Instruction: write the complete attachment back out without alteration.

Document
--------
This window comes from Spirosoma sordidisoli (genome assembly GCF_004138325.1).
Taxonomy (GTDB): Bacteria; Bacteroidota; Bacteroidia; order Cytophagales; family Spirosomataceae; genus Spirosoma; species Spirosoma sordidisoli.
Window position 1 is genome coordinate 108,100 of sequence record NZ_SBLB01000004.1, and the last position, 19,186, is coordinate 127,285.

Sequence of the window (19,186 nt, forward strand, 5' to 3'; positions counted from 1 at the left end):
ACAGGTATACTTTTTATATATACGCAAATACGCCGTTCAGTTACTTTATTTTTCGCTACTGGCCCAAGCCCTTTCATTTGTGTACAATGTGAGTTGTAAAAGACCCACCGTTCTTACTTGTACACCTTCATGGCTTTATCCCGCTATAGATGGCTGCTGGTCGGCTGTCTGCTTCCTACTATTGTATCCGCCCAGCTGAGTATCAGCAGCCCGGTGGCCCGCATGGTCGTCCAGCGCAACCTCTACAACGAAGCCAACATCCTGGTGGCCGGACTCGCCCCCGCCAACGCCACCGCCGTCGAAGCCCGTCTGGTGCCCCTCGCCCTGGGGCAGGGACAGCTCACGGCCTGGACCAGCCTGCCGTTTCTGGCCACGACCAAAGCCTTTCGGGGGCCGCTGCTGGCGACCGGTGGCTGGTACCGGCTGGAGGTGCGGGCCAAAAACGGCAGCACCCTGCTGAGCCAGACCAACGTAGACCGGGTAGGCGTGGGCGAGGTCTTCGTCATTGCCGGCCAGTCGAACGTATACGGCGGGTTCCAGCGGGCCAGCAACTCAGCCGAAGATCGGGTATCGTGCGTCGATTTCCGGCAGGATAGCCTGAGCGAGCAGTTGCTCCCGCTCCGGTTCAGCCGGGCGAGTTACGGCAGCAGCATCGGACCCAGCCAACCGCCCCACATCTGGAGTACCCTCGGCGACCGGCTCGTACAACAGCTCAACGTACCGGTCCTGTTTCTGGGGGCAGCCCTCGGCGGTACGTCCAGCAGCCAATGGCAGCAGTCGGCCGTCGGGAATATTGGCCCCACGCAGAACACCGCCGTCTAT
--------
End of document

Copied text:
This window comes from Spirosoma sordidisoli (genome assembly GCF_004138325.1).
Taxonomy (GTDB): Bacteria; Bacteroidota; Bacteroidia; order Cytophagales; family Spirosomataceae; genus Spirosoma; species Spirosoma sordidisoli.
Window position 1 is genome coordinate 108,100 of sequence record NZ_SBLB01000004.1, and the last position, 19,186, is coordinate 127,285.

Sequence of the window (19,186 nt, forward strand, 5' to 3'; positions counted from 1 at the left end):
ACAGGTATACTTTTTATATATACGCAAATACGCCGTTCAGTTACTTTATTTTTCGCTACTGGCCCAAGCCCTTTCATTTGTGTACAATGTGAGTTGTAAAAGACCCACCGTTCTTACTTGTACACCTTCATGGCTTTATCCCGCTATAGATGGCTGCTGGTCGGCTGTCTGCTTCCTACTATTGTATCCGCCCAGCTGAGTATCAGCAGCCCGGTGGCCCGCATGGTCGTCCAGCGCAACCTCTACAACGAAGCCAACATCCTGGTGGCCGGACTCGCCCCCGCCAACGCCACCGCCGTCGAAGCCCGTCTGGTGCCCCTCGCCCTGGGGCAGGGACAGCTCACGGCCTGGACCAGCCTGCCGTTTCTGGCCACGACCAAAGCCTTTCGGGGGCCGCTGCTGGCGACCGGTGGCTGGTACCGGCTGGAGGTGCGGGCCAAAAACGGCAGCACCCTGCTGAGCCAGACCAACGTAGACCGGGTAGGCGTGGGCGAGGTCTTCGTCATTGCCGGCCAGTCGAACGTATACGGCGGGTTCCAGCGGGCCAGCAACTCAGCCGAAGATCGGGTATCGTGCGTCGATTTCCGGCAGGATAGCCTGAGCGAGCAGTTGCTCCCGCTCCGGTTCAGCCGGGCGAGTTACGGCAGCAGCATCGGACCCAGCCAACCGCCCCACATCTGGAGTACCCTCGGCGACCGGCTCGTACAACAGCTCAACGTACCGGTCCTGTTTCTGGGGGCAGCCCTCGGCGGTACGTCCAGCAGCCAATGGCAGCAGTCGGCCGTCGGGAATATTGGCCCCACGCAGAACACCGCCGTCTAT